Krauss-Maffei Wegmann’s Leopard 2 has set world standards in combat tanks. A total of sixteen countries, mostly in Europe, have opted for this amazing combination of fire power, armour and mobility. No other western combat tank on the world market is used by so many armies – Scandinavia, the Alps, or Afghanistan, a KMW Leopard 2 is up to any deployment setting.
The Canadian decision to deploy the Leopard 2A6M in Afghanistan army is one example, a model that currently represents to the latest version of the Leopard 2, the A6 version, additionally equipped with added armour against mines and booby traps.
This armour proved its worth in November, 2007, when the Taliban attacked a Canadian Leopard 2A6M-CAN with a large booby trap. The tank did sustain damage, but the entire crew survived. The Canadians had purchased the tank from the German federal army’s inventory. The Canadian commander wrote a letter of thanks to the German ministry of defence, emphasising that survivors would have been highly unlikely in any other vehicle. Canadian Chief of Staff General Rick Hillier also pointed out that the Leopard 2A6M had not been destroyed, but was indeed back in operation after repairs.
Denmark is another country that has opted for the Leopard 2 to support its troops in the UN ISAF mission. Their Leopard 2A5-DK models proved their worth in January this year while supporting British troops in armed conflicts against the Taliban.
Leopards taking the world
In its role as a general contractor, Krauss-Maffei Wegmann (KMW) has already delivered more than three and a half thousand combat tanks. While the tank’s final assembly takes place in Munich, specialists mount and assemble the turrets from a variety of parts in Kassel, and the tank’s chassis is assembled at KMW’s Hamburg welding facilities. Originally designed in the 60s, strategists speculated that a conflict between NATO and the Warsaw Pact could result in tank battles on European territory; the German Bundeswehr needed a heavily armoured combat tank superior to those built in the Eastern Bloc, one that could also be deployed together with other vehicles.
The first Leopard 2 prototypes had been developed by 1972, and the first trial deployments with troops were performed at the tank training facilities in Münster, Lower Saxony, from 1973 onwards. Then still known as Krauss-Maffei, the company and general contractor received orders for 1.8 thousand Leopard 2 combat tanks in 1977, the first of which were delivered to the German army at the manufacturing facilities in Munich Allach on October 24, 1979, with a ceremony to mark the event. The following thirteen years were to see KMW and MaK/Rheinmetall manufacture 2,125 Leopard 2 tanks for Germany and the Netherlands for delivery by Krauss-Maffei Wegmann as the general contractor. Most of these tanks have since been revamped to A5 or A6 versions.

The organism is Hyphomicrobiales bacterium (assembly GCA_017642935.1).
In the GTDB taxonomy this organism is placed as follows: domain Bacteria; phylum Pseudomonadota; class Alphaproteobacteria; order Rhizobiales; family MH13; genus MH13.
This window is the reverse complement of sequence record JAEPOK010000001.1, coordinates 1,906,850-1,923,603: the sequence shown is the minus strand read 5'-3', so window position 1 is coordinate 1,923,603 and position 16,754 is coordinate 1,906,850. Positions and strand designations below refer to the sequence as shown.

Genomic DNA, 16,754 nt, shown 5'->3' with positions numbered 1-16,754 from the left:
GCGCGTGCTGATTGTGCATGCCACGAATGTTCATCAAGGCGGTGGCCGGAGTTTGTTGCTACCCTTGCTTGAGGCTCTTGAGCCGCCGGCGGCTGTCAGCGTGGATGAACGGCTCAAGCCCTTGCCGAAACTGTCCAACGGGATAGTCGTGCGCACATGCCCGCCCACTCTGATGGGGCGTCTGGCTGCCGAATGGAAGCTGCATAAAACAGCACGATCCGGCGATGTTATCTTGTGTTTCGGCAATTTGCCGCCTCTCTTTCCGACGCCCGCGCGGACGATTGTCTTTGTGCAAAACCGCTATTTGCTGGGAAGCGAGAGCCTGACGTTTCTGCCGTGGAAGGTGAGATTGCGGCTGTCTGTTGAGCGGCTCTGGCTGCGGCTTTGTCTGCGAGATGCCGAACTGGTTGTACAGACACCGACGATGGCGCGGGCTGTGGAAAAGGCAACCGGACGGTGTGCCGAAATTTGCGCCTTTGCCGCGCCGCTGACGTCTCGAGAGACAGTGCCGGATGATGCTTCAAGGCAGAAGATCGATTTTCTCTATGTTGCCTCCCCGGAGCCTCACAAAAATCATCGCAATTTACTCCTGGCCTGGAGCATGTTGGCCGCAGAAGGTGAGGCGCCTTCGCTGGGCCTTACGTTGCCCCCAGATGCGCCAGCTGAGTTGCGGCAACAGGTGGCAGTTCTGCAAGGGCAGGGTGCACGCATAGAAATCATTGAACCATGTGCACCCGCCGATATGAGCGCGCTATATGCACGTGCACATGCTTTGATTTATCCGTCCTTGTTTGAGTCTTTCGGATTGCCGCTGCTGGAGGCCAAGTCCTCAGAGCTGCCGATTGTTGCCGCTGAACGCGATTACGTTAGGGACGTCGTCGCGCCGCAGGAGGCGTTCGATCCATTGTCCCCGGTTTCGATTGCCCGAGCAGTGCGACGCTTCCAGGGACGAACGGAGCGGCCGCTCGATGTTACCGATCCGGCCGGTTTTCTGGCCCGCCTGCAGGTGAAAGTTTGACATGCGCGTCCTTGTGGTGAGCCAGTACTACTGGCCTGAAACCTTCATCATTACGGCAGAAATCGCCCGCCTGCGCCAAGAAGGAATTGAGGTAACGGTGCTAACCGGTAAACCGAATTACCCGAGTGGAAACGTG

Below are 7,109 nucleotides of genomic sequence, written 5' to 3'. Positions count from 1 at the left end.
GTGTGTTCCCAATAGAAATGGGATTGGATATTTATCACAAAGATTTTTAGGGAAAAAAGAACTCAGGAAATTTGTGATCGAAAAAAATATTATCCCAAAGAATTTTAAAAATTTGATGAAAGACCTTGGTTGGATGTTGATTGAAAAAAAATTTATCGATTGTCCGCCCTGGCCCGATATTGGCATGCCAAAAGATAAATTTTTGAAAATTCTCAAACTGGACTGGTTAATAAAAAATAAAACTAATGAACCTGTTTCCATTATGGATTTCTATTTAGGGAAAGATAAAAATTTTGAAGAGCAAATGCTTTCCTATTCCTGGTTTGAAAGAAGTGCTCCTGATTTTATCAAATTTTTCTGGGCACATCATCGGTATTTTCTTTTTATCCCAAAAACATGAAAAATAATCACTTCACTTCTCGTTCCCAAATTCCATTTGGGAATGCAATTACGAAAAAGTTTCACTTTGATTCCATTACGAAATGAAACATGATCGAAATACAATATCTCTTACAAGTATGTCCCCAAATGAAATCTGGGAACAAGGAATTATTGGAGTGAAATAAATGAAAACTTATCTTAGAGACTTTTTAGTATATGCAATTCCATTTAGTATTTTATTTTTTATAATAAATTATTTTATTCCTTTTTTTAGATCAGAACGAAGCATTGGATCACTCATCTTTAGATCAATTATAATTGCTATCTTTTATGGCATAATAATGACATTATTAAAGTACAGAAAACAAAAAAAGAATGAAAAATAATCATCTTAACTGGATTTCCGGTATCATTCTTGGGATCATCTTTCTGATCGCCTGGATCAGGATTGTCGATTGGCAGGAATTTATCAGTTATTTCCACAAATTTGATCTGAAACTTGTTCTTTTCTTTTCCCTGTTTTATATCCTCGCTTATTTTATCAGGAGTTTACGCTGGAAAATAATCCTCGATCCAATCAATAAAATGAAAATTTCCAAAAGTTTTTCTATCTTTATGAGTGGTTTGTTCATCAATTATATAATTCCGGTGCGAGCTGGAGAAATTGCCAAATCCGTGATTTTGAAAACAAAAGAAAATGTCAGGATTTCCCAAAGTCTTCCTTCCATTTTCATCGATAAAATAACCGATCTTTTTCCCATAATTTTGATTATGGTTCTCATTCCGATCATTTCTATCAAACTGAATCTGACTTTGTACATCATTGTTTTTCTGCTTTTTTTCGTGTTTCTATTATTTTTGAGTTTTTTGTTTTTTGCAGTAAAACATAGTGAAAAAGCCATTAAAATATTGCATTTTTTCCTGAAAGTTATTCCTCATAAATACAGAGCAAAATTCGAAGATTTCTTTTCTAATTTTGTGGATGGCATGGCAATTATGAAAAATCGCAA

This variety in version names demonstrates how the modular Leopard 2 design has been continuously modernised and revamped over time. As an example, the 2 A5 includes reinforced turret armour, while the hydraulic weapon stabilisation has been replaced by an electrical system (Kampfwertsteigerung combat strength improvement I). The A6 versions are based on the enhanced KMW Leopard 2 A5, where a longer 120 mm Rheinmetall smooth-tube main gun was installed as part of the combat strength enhancement I strategy – a substantial improvement in the tank’s fire power.
There has been an additional version of the Leopard 2, the Leopard 2 PSO (Peace Support Operations) specifically developed for street-level combat in UrbOp (urban operations) deployment and asymmetrical threat such as in Afghanistan. This version was developed by KMW in close consultation with the German army and other customers. The German army has expressed its great interest in the Leopard 2 PSO, which boasts features such as reinforced all-round armour, additional mine protection, and a special communication platform to ease coordination with the infantry.
The Leopard 2’s superior combat qualities have not only persuaded Germany’s Bundeswehr, but also other national armies from the very beginning. The Netherlands opted for the Leopard 2 as a combat tank as early as on March 2, 1979, for the Koninklijke Landmacht. KMW has delivered a total of 445 vehicles to its European neighbours in Dutch NL specification, some of which have since been sold to Austria and Portugal. The remaining tanks, like those in the German army, have been revamped to A6 combat strength. Switzerland has deployed the tank under the Panzer 87 name; differences include holders for additional snow grips to act as “snow chains.”
The STRIDSVAGN 122 is another export model ordered and deployed by the Swedish army. Like the Swiss PANZER 87, this model was partly manufactured locally with KMW acting as the general contractor. Spain has ordered two hundred new Leopard 2E models from KMW licensee company Santa Barbara Sistemas in addition to 108 used Leopard 2 A4 models from the Federal Republic of Germany; the new 2E models are roughly equivalent to the Leopard 2A5. Greece has ordered 170 Leopard 2 HEL tanks – a version of the Leopard 2A6 modified to customer specification – from KMW in 2003, which are currently being delivered. Apart from Germany, the Netherlands, Switzerland, Austria, Sweden and Denmark, the Finnish, Norwegian, Spanish, Portuguese, Greek, Turkish and Polish armies have opted for the Leopard 2. A total of sixteen countries have deployed the combat tank from Munich Allach; the Leopard 2 is the last word in European combat tanks. Outside Europe, the Leopard 2 has been deployed by the national armies of Canada and Singapore, and as of last autumn, Chile. Chile is an important reference market for the Latin-American market, also demonstrating the leading technological position of KMW’s weapon system.